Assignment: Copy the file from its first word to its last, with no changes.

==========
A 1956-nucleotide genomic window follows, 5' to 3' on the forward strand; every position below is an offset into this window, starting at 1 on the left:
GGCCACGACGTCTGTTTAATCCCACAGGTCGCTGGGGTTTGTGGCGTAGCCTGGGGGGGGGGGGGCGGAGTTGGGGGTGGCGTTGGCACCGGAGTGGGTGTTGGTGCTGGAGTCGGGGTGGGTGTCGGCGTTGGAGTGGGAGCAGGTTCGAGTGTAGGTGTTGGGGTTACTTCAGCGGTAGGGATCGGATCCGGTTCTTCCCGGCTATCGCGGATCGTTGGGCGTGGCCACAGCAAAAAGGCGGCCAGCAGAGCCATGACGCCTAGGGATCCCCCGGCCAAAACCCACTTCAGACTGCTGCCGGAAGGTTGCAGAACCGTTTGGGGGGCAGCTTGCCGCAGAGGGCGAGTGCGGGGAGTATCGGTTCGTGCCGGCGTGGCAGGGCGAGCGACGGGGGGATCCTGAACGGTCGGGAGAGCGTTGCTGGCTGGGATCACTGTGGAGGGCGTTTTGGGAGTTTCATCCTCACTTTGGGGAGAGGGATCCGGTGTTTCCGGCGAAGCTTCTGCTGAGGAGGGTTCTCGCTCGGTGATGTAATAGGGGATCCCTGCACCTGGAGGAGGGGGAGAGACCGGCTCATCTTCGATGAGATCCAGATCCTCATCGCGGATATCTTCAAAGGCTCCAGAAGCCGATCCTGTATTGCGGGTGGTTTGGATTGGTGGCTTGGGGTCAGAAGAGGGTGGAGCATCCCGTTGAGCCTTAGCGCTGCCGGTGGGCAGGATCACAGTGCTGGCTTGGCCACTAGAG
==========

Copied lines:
A 1956-nucleotide genomic window follows, 5' to 3' on the forward strand; every position below is an offset into this window, starting at 1 on the left:
GGCCACGACGTCTGTTTAATCCCACAGGTCGCTGGGGTTTGTGGCGTAGCCTGGGGGGGGGGGGGCGGAGTTGGGGGTGGCGTTGGCACCGGAGTGGGTGTTGGTGCTGGAGTCGGGGTGGGTGTCGGCGTTGGAGTGGGAGCAGGTTCGAGTGTAGGTGTTGGGGTTACTTCAGCGGTAGGGATCGGATCCGGTTCTTCCCGGCTATCGCGGATCGTTGGGCGTGGCCACAGCAAAAAGGCGGCCAGCAGAGCCATGACGCCTAGGGATCCCCCGGCCAAAACCCACTTCAGACTGCTGCCGGAAGGTTGCAGAACCGTTTGGGGGGCAGCTTGCCGCAGAGGGCGAGTGCGGGGAGTATCGGTTCGTGCCGGCGTGGCAGGGCGAGCGACGGGGGGATCCTGAACGGTCGGGAGAGCGTTGCTGGCTGGGATCACTGTGGAGGGCGTTTTGGGAGTTTCATCCTCACTTTGGGGAGAGGGATCCGGTGTTTCCGGCGAAGCTTCTGCTGAGGAGGGTTCTCGCTCGGTGATGTAATAGGGGATCCCTGCACCTGGAGGAGGGGGAGAGACCGGCTCATCTTCGATGAGATCCAGATCCTCATCGCGGATATCTTCAAAGGCTCCAGAAGCCGATCCTGTATTGCGGGTGGTTTGGATTGGTGGCTTGGGGTCAGAAGAGGGTGGAGCATCCCGTTGAGCCTTAGCGCTGCCGGTGGGCAGGATCACAGTGCTGGCTTGGCCACTAGAG